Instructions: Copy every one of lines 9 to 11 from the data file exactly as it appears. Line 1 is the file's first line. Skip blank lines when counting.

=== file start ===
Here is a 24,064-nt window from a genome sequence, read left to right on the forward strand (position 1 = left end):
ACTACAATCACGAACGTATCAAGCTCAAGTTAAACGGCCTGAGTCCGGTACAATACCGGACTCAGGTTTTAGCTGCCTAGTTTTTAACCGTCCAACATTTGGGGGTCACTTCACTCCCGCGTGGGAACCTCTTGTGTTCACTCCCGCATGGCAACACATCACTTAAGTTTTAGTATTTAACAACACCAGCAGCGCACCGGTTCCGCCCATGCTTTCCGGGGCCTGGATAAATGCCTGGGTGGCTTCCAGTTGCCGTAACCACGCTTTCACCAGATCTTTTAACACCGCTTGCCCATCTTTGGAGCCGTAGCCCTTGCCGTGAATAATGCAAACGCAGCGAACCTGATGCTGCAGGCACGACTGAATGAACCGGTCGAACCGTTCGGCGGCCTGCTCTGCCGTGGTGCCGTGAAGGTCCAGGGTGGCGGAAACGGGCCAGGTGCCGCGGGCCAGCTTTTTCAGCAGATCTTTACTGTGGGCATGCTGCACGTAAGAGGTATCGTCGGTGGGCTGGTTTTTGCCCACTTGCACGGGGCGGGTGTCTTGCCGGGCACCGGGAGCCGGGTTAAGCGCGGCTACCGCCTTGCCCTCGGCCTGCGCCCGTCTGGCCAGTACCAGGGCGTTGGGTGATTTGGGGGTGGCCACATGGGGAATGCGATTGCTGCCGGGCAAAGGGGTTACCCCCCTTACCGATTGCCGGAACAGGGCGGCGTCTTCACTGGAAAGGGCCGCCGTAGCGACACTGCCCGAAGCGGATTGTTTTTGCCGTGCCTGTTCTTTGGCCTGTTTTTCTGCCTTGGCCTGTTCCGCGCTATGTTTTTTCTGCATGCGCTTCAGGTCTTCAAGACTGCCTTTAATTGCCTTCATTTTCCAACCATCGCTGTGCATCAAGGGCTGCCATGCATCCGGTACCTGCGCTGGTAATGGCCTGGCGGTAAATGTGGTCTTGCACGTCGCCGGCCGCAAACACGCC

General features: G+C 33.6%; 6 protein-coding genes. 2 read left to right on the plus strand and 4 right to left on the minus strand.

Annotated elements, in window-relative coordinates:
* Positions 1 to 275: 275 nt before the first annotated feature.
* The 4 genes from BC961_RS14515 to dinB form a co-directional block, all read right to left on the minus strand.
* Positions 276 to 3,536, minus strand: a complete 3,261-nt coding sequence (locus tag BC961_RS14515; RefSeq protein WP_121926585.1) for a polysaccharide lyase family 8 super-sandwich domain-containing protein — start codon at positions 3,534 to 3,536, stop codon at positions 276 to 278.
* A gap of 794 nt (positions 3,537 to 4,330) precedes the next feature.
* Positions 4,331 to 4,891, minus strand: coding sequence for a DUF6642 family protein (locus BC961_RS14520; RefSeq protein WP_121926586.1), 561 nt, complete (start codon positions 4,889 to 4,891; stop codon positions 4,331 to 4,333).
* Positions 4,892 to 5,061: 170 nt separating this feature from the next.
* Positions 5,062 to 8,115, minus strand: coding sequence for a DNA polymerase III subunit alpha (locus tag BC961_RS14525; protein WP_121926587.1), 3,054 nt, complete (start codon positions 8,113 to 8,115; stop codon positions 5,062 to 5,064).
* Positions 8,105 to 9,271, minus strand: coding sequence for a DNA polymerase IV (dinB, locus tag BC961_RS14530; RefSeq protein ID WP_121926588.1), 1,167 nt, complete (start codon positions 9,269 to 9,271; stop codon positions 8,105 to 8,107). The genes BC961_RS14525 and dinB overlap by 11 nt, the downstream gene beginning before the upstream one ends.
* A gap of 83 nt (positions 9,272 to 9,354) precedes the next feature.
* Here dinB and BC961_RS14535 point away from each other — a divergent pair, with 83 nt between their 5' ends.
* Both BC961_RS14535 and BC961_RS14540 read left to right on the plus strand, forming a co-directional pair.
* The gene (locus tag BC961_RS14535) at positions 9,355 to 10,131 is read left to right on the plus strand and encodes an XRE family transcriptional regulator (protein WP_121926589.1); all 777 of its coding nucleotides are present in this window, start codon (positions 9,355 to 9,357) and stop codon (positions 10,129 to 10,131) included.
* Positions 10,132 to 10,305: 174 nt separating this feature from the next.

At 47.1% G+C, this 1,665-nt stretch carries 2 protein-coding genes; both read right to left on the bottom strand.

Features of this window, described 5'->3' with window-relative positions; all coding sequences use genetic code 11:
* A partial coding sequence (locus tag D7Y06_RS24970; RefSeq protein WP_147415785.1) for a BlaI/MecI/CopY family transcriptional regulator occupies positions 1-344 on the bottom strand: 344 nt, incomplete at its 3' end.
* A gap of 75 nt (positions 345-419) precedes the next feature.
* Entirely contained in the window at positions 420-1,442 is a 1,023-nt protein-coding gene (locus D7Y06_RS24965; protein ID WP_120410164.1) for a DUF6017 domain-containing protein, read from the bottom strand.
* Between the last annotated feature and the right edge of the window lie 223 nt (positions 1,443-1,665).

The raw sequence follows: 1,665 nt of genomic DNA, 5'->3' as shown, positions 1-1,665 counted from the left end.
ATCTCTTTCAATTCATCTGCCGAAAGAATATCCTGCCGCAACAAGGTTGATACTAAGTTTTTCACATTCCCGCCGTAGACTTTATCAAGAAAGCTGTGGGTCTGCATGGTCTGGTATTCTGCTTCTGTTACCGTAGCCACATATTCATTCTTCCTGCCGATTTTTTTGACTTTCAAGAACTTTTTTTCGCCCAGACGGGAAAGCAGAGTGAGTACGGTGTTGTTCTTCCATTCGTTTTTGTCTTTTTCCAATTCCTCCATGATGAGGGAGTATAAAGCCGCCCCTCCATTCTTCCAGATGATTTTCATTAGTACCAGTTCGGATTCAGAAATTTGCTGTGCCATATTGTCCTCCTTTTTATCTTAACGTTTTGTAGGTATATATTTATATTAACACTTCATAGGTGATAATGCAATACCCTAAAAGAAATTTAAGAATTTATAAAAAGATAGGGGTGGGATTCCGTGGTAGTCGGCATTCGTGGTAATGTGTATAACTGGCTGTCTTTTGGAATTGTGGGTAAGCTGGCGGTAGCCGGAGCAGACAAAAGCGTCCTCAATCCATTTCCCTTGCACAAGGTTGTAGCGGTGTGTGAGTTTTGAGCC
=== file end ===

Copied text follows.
* Positions 4,331 to 4,891, minus strand: coding sequence for a DUF6642 family protein (locus BC961_RS14520; RefSeq protein WP_121926586.1), 561 nt, complete (start codon positions 4,889 to 4,891; stop codon positions 4,331 to 4,333).
* Positions 4,892 to 5,061: 170 nt separating this feature from the next.
* Positions 5,062 to 8,115, minus strand: coding sequence for a DNA polymerase III subunit alpha (locus tag BC961_RS14525; protein WP_121926587.1), 3,054 nt, complete (start codon positions 8,113 to 8,115; stop codon positions 5,062 to 5,064).